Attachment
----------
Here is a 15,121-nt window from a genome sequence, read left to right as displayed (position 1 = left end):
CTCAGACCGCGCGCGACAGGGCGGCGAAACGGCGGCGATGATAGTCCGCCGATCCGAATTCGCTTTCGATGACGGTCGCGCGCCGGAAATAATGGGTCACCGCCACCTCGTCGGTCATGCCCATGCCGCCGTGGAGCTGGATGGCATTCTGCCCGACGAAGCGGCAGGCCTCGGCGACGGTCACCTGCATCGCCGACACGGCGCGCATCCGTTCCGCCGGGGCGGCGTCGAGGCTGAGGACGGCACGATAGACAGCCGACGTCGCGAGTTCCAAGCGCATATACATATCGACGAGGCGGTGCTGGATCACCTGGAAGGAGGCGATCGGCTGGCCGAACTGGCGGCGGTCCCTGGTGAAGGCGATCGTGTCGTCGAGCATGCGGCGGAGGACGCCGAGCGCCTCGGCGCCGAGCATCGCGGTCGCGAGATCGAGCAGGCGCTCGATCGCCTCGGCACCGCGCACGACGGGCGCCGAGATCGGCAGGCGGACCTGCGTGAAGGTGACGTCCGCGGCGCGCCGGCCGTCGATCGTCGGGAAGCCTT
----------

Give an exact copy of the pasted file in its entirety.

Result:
Here is a 15,121-nt window from a genome sequence, read left to right as displayed (position 1 = left end):
CTCAGACCGCGCGCGACAGGGCGGCGAAACGGCGGCGATGATAGTCCGCCGATCCGAATTCGCTTTCGATGACGGTCGCGCGCCGGAAATAATGGGTCACCGCCACCTCGTCGGTCATGCCCATGCCGCCGTGGAGCTGGATGGCATTCTGCCCGACGAAGCGGCAGGCCTCGGCGACGGTCACCTGCATCGCCGACACGGCGCGCATCCGTTCCGCCGGGGCGGCGTCGAGGCTGAGGACGGCACGATAGACAGCCGACGTCGCGAGTTCCAAGCGCATATACATATCGACGAGGCGGTGCTGGATCACCTGGAAGGAGGCGATCGGCTGGCCGAACTGGCGGCGGTCCCTGGTGAAGGCGATCGTGTCGTCGAGCATGCGGCGGAGGACGCCGAGCGCCTCGGCGCCGAGCATCGCGGTCGCGAGATCGAGCAGGCGCTCGATCGCCTCGGCACCGCGCACGACGGGCGCCGAGATCGGCAGGCGGACCTGCGTGAAGGTGACGTCCGCGGCGCGCCGGCCGTCGATCGTCGGGAAGCCTT